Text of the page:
The problem may be elsewhere. Being that you say it is the Hot water that is the problem, have you looked at your hot water tank recently?
- Is there water by the over-pressure vent pipe?
- Do you have an expansion tank that may be bad? Tap on the tank with a screwdriver. Does it sound hollow? If so this is normal indicating that air is inside the tank. If it sounds solid, than the internal bladder has probably ruptured and the tank is filled with water. This means there is no where for the hot water to expand to and therefore the pressure in the hot water lines has increased. Your shower hot water faucet could be the weakest link, showing a problem there first.
Pressure relief tanks get connected in the cold water pipe, by the water heater. When the hot water heater runs, the hot water expands increasing pressure. Before expansion tanks, this pressure was allowed to build up in the water main, and back to the utilities main. This started to become a problem for utilities with the added pressure from all neighborhood's houses. So someone came up with the idea to add expansion tanks within the home. These tanks absorb the increased pressures, so that the fixtures within the home only see a steady regulated pressure, and the main stays constant pressure.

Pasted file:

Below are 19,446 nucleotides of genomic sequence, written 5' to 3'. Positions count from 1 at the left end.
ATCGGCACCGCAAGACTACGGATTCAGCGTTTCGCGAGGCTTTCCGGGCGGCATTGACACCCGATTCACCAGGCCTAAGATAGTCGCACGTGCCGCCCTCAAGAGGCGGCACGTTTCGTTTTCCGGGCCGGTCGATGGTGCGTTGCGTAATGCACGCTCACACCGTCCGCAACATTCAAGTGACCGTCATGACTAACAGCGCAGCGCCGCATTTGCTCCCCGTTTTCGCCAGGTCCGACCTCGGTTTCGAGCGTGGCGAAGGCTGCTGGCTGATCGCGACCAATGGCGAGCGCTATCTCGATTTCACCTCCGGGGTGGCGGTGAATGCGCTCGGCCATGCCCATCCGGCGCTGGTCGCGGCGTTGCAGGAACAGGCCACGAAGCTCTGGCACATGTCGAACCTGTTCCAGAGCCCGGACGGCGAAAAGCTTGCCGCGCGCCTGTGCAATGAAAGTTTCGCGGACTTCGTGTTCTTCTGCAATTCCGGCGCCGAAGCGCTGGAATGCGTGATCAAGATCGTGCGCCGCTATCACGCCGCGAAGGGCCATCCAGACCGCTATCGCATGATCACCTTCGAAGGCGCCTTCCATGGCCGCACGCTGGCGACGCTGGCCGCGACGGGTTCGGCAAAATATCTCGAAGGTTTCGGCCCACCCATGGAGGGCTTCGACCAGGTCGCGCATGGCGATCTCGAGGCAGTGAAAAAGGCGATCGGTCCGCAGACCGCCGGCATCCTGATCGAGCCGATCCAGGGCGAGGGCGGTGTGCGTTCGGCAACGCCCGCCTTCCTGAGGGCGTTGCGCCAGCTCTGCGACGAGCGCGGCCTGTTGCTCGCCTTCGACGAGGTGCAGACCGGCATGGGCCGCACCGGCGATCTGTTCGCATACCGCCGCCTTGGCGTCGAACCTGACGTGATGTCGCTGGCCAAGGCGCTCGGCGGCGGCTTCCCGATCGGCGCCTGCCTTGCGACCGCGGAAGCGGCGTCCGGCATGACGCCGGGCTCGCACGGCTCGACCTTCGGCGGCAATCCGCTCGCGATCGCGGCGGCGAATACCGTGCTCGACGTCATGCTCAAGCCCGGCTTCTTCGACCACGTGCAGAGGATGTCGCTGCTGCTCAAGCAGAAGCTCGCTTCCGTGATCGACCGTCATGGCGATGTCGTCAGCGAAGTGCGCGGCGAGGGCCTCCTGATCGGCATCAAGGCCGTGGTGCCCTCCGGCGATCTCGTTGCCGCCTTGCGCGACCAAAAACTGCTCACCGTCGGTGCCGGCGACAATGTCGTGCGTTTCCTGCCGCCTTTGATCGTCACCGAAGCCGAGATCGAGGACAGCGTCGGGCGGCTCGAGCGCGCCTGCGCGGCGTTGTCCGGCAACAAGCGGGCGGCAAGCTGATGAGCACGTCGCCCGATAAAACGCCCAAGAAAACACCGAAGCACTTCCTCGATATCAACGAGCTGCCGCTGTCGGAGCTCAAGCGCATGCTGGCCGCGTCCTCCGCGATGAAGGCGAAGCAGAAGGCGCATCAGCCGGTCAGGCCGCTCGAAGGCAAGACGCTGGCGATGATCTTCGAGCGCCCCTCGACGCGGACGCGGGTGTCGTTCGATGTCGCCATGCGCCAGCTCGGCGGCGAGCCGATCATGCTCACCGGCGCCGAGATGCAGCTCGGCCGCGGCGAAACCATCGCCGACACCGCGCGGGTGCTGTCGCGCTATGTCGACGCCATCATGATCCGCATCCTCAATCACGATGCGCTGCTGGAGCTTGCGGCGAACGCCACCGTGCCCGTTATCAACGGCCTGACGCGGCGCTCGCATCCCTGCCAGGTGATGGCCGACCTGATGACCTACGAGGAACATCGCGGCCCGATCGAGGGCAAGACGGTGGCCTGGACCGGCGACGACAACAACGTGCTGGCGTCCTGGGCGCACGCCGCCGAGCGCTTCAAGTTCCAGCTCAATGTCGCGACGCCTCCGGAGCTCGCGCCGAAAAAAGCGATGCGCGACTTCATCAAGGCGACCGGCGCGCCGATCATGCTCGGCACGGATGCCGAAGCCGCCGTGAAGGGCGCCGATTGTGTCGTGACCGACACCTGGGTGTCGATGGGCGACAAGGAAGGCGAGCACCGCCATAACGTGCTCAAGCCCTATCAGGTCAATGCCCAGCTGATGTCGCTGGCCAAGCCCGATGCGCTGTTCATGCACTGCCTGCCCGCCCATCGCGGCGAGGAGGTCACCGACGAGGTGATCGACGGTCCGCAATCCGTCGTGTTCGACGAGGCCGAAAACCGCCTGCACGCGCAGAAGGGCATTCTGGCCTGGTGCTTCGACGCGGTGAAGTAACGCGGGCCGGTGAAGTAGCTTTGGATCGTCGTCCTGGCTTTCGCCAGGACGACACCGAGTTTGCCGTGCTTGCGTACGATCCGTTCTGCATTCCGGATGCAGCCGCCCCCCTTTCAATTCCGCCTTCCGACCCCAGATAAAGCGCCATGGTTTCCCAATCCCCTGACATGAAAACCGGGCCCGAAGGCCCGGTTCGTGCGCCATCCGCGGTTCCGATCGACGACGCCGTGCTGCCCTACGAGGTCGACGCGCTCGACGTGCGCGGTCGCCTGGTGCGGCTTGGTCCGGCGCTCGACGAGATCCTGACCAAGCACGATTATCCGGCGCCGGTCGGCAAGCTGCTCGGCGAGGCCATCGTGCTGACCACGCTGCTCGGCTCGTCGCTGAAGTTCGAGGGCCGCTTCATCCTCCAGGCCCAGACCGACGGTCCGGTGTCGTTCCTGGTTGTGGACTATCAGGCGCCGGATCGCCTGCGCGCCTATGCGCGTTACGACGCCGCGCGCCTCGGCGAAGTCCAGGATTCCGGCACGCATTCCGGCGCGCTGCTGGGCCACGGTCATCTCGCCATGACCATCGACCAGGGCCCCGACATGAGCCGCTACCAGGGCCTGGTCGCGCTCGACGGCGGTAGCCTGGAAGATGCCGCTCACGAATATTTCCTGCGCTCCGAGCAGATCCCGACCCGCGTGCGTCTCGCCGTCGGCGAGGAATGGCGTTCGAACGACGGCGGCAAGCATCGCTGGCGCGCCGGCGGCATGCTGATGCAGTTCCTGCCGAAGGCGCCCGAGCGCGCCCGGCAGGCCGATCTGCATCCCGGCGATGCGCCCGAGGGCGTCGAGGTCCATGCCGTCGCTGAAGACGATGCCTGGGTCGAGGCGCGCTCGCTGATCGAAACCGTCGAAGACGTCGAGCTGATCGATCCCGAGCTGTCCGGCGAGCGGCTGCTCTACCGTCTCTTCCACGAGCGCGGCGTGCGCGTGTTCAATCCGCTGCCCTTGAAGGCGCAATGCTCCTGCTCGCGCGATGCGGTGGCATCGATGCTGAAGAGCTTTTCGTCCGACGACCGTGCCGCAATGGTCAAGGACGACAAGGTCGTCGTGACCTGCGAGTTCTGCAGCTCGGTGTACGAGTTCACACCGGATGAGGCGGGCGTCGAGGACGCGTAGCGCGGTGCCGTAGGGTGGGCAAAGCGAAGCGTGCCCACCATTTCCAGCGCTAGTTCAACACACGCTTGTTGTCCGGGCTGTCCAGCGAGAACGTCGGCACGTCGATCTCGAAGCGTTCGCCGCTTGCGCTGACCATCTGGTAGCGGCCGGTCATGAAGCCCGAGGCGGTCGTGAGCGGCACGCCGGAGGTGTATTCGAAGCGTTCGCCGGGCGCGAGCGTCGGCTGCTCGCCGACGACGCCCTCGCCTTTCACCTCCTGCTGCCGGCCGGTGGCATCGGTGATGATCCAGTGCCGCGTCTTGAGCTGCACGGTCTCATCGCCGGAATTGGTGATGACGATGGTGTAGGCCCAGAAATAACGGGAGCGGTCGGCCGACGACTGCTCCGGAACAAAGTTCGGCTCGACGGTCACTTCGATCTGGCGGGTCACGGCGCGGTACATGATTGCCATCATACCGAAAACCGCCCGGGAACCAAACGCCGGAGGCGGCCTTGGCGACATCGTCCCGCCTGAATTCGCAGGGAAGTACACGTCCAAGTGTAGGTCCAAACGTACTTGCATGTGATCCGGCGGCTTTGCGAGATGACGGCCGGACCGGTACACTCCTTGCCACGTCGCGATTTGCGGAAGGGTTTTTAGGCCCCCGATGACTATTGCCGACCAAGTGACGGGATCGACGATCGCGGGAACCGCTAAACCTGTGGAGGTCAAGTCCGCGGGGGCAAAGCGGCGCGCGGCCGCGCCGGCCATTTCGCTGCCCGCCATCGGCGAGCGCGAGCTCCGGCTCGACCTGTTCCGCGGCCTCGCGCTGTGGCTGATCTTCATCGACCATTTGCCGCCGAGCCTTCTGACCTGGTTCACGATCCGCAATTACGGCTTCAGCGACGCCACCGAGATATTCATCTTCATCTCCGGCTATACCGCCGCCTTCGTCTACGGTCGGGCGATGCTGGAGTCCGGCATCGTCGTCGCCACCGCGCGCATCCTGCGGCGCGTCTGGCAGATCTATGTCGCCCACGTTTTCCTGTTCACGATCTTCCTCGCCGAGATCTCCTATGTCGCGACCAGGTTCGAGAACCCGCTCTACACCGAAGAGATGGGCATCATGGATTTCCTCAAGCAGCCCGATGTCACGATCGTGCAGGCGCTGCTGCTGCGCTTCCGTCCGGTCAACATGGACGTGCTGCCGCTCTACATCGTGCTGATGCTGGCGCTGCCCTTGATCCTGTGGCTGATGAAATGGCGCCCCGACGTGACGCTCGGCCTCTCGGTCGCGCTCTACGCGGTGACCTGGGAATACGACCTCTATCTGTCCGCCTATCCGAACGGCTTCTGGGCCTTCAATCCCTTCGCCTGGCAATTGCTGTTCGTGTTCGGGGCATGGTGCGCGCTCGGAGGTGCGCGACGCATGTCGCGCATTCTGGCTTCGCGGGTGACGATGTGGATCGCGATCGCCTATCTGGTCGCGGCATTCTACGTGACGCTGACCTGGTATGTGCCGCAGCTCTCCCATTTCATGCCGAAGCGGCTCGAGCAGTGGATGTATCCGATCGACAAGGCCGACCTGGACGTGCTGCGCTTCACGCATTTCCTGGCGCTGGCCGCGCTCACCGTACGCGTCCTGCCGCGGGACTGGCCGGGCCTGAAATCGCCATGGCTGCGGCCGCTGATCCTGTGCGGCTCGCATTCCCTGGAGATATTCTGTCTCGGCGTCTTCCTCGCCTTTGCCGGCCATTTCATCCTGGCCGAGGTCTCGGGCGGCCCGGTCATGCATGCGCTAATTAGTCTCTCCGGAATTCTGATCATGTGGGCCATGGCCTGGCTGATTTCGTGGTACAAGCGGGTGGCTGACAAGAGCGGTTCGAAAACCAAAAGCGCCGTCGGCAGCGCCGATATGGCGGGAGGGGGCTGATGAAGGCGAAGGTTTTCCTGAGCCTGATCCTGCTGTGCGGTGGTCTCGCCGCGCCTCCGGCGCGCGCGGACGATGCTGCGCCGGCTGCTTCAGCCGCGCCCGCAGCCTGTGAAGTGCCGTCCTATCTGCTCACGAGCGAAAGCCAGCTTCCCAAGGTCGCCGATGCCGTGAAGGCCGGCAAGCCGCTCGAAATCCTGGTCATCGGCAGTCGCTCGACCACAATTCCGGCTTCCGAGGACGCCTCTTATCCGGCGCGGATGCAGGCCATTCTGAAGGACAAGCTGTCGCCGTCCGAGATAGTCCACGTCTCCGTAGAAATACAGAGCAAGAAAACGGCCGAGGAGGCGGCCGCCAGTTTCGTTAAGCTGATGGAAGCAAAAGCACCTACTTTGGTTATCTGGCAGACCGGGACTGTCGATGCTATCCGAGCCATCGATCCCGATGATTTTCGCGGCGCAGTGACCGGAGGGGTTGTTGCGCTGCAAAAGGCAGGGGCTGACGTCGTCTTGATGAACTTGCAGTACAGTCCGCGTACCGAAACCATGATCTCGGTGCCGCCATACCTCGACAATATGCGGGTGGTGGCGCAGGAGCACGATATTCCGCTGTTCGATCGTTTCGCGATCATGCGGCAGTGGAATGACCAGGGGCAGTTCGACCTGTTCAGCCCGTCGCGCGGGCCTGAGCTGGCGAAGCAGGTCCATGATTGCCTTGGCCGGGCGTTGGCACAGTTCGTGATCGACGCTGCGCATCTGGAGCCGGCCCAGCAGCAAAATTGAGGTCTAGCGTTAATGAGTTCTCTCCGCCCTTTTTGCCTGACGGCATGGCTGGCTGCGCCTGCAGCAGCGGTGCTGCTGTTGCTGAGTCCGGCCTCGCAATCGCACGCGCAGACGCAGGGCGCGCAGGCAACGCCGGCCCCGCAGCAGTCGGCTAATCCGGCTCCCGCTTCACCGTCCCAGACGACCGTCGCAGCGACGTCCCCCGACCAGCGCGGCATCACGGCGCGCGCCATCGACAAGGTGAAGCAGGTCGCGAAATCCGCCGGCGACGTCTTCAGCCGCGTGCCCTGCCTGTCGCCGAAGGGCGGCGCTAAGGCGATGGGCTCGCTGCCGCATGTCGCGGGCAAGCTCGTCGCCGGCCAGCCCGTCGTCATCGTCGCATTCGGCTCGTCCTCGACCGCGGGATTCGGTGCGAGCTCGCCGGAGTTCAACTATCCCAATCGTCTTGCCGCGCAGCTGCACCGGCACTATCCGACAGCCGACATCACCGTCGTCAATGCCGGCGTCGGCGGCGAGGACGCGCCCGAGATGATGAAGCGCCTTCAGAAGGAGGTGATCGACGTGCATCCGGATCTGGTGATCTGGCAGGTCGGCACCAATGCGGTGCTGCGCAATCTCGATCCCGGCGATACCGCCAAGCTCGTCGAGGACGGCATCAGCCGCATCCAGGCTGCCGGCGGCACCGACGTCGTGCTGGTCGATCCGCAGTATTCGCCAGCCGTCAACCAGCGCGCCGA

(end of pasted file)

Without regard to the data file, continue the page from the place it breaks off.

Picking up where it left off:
Try running cold water in a nearby sink while looking at the troubled hot water faucet. If if stops leaking with the sink running, that should give an indication of it being a pressure problem.
In any case, I would start with measuring the water pressure so you can determine if it's a pressure problem or just a faucet fix.
Could be you need an expansion tank. Can you measure the water pressure? Big box stores sell cheap pressure gauges for ~ $10 - look for it in by the irrigation plumbing. You can hook it to your outdoor hose bib, Wait for the water tank to kick in and heat the water (or when the faucet shows a leak) then see if the cold water pipe PSI increases.
By me, all new housing has to have an expansion tank.